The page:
Thursday, February 24, 2011

Wednesday update.

On TGSN, Ralph Benko explains the gold-standard works best because it relies on the wisdom of crowds rather than a small group of bankers.

At RCM, John Tamny argues letting banks fail will correct bad behavior more effectively than new regulations.

On The Kudlow Report, Dan Mitchell suggests a government shutdown might be a victory for spending restraint:

In The WSJ, Alan Reynolds challenges the claim that business is hoarding $2 trillion (reprinted by The Cato Institute).

At Alhambra Investments, Joe Calhoun worries about the long run unless there is budget and tax reform and a stabilized dollar.

From The WSJ, George Melloan links the low dollar to world inflation and unrest.

About the only one failing to acknowledge a problem seems to be the man most responsible, Federal Reserve Chairman Ben Bernanke. In a recent question-and-answer session at the National Press Club in Washington, the chairman said it was "unfair" to accuse the Fed of exporting inflation. Other nations, he said, have the same tools the Fed has for controlling inflation.

Well, not quite. Consider, for example, that much of world trade, particularly in basic commodities like food grains and oil, is denominated in U.S. dollars. When the Fed floods the world with dollars, the dollar price of commodities goes up, and this affects market prices generally, particularly in poor countries that are heavily import-dependent. Export-dependent nations like China try to maintain exchange-rate stability by inflating their own currencies to buy up dollars.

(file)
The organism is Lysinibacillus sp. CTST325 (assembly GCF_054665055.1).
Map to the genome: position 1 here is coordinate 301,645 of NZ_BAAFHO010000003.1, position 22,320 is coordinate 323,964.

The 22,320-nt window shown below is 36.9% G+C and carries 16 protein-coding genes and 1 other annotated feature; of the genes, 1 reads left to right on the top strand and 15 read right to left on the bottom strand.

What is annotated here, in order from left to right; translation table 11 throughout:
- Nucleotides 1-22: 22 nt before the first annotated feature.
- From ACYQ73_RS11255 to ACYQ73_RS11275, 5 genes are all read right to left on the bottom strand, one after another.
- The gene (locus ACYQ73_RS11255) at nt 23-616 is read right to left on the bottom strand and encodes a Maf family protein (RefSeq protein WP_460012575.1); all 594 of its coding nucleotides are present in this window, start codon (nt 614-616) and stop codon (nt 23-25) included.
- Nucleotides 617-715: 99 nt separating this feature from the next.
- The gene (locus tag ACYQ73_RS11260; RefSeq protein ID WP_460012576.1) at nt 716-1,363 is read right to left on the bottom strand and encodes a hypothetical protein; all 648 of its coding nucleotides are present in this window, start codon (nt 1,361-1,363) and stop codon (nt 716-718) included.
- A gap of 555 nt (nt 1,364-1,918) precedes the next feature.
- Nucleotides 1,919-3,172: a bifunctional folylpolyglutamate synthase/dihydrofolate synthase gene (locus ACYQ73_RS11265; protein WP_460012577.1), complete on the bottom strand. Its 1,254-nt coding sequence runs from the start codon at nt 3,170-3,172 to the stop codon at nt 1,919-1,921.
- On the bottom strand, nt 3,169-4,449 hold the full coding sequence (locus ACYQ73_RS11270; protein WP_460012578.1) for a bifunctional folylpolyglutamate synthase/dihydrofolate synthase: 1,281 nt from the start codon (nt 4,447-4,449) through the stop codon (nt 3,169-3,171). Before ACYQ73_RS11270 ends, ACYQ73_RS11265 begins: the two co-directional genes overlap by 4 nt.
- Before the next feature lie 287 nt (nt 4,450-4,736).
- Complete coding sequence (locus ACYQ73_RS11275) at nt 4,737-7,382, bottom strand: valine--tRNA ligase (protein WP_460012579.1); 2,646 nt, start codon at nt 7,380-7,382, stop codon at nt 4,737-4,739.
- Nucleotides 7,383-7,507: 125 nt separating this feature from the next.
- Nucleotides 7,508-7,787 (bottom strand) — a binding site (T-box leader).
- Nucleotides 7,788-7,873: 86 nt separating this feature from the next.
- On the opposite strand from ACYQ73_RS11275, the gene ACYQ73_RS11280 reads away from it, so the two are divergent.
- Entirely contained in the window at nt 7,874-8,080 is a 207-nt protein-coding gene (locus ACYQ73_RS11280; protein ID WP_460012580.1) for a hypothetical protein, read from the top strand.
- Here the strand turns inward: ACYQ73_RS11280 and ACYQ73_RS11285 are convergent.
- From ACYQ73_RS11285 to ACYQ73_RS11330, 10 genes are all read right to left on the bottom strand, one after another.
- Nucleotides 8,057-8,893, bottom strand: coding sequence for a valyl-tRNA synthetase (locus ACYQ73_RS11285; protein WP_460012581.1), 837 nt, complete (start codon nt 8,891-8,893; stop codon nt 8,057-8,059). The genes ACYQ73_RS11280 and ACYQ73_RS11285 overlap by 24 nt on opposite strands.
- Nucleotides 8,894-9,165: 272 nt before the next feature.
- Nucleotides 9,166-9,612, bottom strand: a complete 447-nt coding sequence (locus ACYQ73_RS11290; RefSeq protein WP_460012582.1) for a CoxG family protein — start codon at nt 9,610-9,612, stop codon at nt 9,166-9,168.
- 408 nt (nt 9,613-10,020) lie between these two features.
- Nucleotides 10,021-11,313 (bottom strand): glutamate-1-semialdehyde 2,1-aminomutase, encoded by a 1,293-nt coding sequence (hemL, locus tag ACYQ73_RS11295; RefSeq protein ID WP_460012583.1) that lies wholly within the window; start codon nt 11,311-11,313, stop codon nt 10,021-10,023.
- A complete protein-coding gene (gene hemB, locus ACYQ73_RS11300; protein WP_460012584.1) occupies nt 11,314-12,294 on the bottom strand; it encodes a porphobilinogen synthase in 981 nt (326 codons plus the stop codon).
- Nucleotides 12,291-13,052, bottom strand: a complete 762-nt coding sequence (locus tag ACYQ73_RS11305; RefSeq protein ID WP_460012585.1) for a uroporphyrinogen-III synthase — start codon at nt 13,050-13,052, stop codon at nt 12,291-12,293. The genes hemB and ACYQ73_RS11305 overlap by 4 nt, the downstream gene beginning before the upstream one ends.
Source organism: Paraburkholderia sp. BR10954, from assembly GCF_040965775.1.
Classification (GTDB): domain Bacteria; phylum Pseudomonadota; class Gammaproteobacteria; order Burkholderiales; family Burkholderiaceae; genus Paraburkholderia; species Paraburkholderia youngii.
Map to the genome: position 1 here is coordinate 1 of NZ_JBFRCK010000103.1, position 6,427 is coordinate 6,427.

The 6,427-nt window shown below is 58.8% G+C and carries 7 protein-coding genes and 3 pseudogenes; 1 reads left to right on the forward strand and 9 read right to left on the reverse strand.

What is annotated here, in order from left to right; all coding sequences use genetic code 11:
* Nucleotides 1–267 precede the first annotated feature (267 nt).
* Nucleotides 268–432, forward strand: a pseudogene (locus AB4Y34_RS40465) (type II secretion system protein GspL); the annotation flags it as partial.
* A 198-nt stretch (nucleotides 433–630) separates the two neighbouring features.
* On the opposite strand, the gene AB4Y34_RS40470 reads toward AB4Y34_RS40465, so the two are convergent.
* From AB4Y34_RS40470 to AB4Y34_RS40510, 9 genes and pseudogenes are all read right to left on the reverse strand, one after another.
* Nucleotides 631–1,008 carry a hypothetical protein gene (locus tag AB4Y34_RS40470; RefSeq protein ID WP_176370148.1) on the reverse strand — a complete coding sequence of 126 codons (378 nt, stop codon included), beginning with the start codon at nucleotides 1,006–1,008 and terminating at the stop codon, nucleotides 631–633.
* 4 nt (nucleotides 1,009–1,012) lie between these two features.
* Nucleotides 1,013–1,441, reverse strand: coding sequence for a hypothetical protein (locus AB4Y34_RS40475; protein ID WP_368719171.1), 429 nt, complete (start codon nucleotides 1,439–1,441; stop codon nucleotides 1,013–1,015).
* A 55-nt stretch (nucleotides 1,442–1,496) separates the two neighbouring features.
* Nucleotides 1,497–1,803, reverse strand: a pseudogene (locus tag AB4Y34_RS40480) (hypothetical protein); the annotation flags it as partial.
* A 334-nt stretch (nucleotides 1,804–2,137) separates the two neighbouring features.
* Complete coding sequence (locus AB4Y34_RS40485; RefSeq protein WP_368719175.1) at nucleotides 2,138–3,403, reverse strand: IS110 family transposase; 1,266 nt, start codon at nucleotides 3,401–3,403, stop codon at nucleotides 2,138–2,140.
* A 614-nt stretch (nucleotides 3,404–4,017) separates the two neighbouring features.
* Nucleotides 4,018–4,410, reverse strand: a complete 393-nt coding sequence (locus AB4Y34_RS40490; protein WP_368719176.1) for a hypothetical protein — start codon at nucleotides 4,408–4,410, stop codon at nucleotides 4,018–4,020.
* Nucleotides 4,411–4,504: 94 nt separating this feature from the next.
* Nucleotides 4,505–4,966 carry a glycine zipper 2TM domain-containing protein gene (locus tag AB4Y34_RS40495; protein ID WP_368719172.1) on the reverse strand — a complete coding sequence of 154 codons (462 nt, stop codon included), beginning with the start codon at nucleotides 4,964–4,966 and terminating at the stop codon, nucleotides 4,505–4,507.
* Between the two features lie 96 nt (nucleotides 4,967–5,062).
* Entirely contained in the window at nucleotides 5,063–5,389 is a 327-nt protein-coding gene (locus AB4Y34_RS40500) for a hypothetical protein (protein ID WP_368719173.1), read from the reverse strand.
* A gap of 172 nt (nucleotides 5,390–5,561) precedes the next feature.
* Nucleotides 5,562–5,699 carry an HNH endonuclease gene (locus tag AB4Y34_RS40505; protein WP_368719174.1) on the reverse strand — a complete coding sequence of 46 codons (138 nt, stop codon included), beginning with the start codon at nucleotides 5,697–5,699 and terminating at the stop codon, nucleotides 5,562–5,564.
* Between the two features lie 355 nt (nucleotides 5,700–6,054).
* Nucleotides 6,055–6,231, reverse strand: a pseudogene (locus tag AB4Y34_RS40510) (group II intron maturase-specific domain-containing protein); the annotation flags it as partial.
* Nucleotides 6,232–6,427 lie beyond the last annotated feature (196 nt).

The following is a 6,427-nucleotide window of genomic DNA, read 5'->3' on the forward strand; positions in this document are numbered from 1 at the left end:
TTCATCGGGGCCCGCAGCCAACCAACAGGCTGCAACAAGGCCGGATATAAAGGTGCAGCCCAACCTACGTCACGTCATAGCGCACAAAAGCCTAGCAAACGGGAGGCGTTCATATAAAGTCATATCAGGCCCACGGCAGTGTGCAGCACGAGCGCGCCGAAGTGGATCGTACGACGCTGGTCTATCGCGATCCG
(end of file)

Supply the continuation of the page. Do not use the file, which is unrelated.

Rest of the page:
Mr. Bernanke has made it clear that his policy is to inflate the money supply. His second round of quantitative easing—the controversial QE2 policy to systematically purchase $600 billion in Treasury securities with newly created money—serves that aim. But even for the U.S. it is uncertain that Mr. Bernanke can hold to his 2% inflation target. Oil is going up. Foodstuffs are going up. And when the Fed sneezes money, the weak economies of the world, and the poor masses who are highly vulnerable to price rises in the necessities of life, catch pneumonia.

At The NYT, David Leonhardt argues Keynesian spending has made the U.S. recession lighter than in austerity-focused nations.

On Capital Gains and Games, Bruce Bartlett recounts the taxes Ronald Reagan raised as governor and president.

From the archives, Bartlett revels in the success of supply-side economics.

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